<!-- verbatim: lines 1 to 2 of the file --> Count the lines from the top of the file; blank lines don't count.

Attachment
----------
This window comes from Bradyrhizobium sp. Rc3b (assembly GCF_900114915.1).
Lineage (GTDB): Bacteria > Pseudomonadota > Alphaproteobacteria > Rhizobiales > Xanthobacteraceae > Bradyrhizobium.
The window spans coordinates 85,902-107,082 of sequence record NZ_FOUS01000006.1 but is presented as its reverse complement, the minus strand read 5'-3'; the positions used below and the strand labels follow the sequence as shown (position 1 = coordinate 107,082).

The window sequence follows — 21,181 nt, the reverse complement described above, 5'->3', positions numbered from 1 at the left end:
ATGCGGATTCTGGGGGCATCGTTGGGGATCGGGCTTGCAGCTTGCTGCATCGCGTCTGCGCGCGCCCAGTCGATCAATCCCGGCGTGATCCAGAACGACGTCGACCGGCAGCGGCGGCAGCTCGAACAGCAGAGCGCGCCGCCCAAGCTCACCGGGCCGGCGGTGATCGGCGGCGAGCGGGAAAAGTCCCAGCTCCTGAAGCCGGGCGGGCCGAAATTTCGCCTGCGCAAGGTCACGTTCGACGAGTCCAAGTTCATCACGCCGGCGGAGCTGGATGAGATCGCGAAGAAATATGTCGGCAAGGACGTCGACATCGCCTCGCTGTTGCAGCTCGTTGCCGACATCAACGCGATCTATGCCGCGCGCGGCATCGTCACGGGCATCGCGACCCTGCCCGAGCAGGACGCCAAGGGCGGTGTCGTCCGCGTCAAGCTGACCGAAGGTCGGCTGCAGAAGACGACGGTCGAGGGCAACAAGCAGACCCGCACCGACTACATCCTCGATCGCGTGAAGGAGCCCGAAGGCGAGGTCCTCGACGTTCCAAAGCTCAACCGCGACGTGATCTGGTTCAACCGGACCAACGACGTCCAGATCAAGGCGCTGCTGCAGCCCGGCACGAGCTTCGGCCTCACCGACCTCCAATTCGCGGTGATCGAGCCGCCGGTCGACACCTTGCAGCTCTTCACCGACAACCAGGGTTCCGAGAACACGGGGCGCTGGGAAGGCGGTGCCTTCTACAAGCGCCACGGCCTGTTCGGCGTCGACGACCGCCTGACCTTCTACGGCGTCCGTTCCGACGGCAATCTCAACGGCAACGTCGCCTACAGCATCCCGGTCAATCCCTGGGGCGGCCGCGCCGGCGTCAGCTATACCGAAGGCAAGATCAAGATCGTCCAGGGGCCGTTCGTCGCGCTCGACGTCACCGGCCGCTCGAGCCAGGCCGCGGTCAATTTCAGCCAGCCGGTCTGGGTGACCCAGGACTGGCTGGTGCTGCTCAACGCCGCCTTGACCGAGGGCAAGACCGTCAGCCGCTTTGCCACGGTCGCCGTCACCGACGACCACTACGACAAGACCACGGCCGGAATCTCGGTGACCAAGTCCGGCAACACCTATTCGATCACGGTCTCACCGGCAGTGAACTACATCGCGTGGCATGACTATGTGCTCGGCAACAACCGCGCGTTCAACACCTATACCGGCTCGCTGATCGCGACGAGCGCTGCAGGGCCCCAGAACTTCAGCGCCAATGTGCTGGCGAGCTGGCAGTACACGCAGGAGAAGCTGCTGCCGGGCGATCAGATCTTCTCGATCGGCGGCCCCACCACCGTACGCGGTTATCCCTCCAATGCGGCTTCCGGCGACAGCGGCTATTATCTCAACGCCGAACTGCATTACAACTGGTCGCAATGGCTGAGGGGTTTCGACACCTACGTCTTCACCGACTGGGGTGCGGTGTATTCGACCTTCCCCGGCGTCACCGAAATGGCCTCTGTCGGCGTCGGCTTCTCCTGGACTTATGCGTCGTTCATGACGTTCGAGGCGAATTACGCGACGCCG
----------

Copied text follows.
This window comes from Bradyrhizobium sp. Rc3b (assembly GCF_900114915.1).
Lineage (GTDB): Bacteria > Pseudomonadota > Alphaproteobacteria > Rhizobiales > Xanthobacteraceae > Bradyrhizobium.